Why are American taxpayers forced to subsidize the billionaire Koch brothers’ massive campaign contributions to Republican Party politicians, the Tea Party movement, and policies that ensure greater subsidies to the Kochs, while cutting more public services to the taxpayers who fund the Kochs’ business and political activities?
Follow the money, Washington reporters like to say. The money in this case comes from taxpayers, present and future, who are the source of every penny of dues paid to public employee unions, who in turn spend much of that money on politics, almost all of it for Democrats. In effect, public employee unions are a mechanism by which every taxpayer is forced to fund the Democratic Party.
Okay, fine, you’re serious about not wanting taxpayer dollars going to finance partisan political campaigns. But before we start talking about public sector unions, let’s test this: if think-tank jockeys like Barone are genuinely concerned with saving taxpayers’ money, would they extend this concern to the fake private sector (i.e.: the publicly-funded private sector)? Would they be in favor of demanding that publicly subsidized billionaires like Charles and David Koch stop funneling money to fund corrupt Republicans and Tea Party campaigns as long as they keep sucking billions in taxpayer subsidies?
Fair is fair, right?
The Kochs could start by giving up the $1 billion their biofuels division is scheduled to receive in 2011 alone. That’s $1 billion in savings from just one of many massive taxpayer subsidies the Kochs profit from. Not only will that help balance the budget, but taxpayers will no longer be forced to watch helplessly as their hard-earned money is used to fund radical right-wing Tea Party Republicans or is spent on causes that deny Americans the same universal health care that every other First World country offers its citizens.
This talk about Koch Industries being a huge beneficiary of taxpayer money might come as a surprise—especially to all the gullible Tea Party libertarians who believe the Kochs actually…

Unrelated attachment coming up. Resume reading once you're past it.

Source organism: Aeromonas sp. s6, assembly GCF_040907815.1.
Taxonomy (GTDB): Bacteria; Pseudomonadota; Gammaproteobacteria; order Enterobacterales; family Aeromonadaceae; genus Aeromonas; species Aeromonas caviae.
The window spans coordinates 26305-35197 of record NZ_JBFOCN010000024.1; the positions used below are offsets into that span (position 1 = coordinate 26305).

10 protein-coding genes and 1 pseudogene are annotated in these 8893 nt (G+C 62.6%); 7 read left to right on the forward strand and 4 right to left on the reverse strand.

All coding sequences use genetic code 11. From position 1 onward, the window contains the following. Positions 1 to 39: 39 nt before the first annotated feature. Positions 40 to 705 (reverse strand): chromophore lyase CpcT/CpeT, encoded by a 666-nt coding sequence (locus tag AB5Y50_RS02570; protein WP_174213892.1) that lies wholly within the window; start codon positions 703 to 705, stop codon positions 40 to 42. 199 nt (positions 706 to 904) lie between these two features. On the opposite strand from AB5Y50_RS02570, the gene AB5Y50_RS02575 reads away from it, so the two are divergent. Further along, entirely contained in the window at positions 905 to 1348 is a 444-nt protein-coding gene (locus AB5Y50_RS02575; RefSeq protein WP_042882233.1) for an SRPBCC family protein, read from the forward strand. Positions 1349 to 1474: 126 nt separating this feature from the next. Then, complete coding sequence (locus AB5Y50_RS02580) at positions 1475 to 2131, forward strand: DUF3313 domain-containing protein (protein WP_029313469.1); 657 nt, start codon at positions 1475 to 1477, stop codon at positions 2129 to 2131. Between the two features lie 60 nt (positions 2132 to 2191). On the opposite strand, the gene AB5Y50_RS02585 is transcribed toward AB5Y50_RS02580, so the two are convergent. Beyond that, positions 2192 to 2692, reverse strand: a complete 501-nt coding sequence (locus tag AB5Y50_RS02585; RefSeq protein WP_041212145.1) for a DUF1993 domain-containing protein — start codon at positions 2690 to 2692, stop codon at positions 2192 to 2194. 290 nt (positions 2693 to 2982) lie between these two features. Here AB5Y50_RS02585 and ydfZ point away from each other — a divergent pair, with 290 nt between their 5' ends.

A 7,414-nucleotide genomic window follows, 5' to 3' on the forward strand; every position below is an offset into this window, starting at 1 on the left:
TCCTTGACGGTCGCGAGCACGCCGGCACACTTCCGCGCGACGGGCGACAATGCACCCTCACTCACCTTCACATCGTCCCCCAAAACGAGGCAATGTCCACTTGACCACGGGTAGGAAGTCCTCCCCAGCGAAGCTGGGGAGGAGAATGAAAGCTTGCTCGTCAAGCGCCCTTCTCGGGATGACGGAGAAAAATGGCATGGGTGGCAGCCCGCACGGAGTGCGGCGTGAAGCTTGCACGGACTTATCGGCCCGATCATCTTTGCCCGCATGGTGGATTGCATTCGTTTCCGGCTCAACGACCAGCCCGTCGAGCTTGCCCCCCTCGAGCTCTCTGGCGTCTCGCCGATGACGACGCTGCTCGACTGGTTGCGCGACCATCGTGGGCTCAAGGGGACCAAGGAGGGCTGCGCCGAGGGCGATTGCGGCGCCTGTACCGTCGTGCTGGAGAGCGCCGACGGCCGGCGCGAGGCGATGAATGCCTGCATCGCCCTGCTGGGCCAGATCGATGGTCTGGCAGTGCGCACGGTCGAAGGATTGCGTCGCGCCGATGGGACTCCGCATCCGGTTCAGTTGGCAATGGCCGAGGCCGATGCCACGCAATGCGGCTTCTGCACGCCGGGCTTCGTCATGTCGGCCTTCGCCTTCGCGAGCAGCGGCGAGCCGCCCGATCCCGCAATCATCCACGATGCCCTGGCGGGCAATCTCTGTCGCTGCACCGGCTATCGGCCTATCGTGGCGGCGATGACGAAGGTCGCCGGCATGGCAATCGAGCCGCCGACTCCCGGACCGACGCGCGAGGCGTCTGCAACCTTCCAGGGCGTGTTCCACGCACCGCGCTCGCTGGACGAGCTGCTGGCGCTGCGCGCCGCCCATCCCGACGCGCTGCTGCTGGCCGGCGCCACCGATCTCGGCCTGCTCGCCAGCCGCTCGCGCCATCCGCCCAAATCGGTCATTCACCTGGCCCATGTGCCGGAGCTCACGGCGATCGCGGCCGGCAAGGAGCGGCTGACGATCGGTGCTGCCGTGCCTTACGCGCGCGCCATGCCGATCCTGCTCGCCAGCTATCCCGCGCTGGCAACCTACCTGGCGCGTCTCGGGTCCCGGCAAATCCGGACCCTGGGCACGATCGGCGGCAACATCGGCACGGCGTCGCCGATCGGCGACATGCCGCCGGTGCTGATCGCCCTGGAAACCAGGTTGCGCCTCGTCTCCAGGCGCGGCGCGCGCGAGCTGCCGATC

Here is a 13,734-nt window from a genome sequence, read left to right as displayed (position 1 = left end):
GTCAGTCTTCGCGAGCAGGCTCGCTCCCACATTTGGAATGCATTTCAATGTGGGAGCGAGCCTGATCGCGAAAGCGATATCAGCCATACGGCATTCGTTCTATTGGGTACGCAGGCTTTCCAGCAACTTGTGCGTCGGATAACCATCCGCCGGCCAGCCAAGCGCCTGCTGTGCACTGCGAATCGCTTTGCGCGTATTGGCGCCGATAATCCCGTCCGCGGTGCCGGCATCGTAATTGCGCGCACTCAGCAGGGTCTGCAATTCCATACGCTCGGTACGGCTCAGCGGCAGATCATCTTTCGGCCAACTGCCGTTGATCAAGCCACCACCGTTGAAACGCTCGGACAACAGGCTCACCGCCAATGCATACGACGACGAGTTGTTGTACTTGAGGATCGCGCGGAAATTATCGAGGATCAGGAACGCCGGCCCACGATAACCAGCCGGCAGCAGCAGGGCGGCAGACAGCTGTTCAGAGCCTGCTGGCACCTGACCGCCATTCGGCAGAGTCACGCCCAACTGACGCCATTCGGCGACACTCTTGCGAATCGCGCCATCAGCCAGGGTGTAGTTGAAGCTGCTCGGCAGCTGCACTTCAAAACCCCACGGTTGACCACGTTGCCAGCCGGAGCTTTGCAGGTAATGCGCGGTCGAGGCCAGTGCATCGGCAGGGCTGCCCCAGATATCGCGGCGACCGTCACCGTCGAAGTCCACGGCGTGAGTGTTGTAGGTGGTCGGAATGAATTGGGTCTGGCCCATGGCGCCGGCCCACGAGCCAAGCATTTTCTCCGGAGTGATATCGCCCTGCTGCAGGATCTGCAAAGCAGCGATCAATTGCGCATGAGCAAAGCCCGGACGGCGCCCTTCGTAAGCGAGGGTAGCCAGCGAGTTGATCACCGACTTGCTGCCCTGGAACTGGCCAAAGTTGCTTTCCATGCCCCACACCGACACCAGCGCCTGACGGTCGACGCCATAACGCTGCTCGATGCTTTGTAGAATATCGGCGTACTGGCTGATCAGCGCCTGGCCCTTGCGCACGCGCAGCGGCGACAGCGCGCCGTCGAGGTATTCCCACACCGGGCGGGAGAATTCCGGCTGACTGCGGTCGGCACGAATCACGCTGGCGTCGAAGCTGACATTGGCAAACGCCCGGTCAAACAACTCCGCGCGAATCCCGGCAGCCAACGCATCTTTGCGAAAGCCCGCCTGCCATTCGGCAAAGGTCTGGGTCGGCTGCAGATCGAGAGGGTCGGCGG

The Fed has announced that it’s extending the maturity of most of its alphabet soup of lending programs from the end of the year until February 2010. Here is the opening paragraph of their statement:
The Federal Reserve on Thursday announced extensions of and modifications to a number of its liquidity programs. Conditions in financial markets have improved in recent months, but market functioning in many areas remains impaired and seems likely to be strained for some time. As a consequence, to promote financial stability and support the flow of credit to households and businesses, the Federal Reserve is extending a number of facilities through early 2010. At the same time, in light of the improvement in financial conditions and reduced usage of some facilities, the Federal Reserve is trimming the size and changing the terms of some facilities.
You can check out the entire press release to see what’s happening to your favorite program.
At this point in time the financial markets are hooked on central bank support throughout the world. They have improved only in the sense that counterparties trade with one and other on the presumption of sovereign support. Until that support is withdrawn it seems to me relatively impossible to assess the true functionality of the markets.
I found this article that was published a couple of days ago by MarketWatch pertinent:
Who says the credit crunch is over?
Not banks that operate in the euro zone, evidently. The European Central Bank issued a pretty simple proposition: borrow whatever you want, for one year at 1%.
The answer to that historic first was — yes, please!
Over 442 billion euros, or over $600 billion, was lent. That was more than the loosely-pegged 300 billion euro consensus, though short of some whispers that up to 1 trillion euros would have been allocated.
And who could blame the banks?
True, they can borrow for even more cheaply than 1%. Three-month and six-month inter-bank lending rates in the euro zone are running over a quarter-point lower than that.
And whatever the hawkish noises from ECB members like Axel Weber, interest rates aren’t going up anytime soon with the euro-zone economy stuttering as it is.
Here is the latest look at the "Sweet Sixteen" Dow recoveries adjusted for inflation/deflation I've been illustrating from time to time over the past three years. The charts below compare the current Dow recovery since the March 2009 low with fifteen other major recoveries dating from the origin of this legendary index in 1896. (See the footnote for my selection criteria.)
At this point the Dow is 1058 market days beyond the 2009 low. The last time I checked, in early April, the index was in fourth place in our Sweet Sixteen competition and 11.5% below the recovery from the 1982 low over the equivalent time frame. Now, 30 sessions later, the current level has a nominal gain of 135.0% since the 2009 trough, and is currently at a new all-time high. However, since we're comparing such a diverse set of market eras with such a wide patterns of inflation/deflati...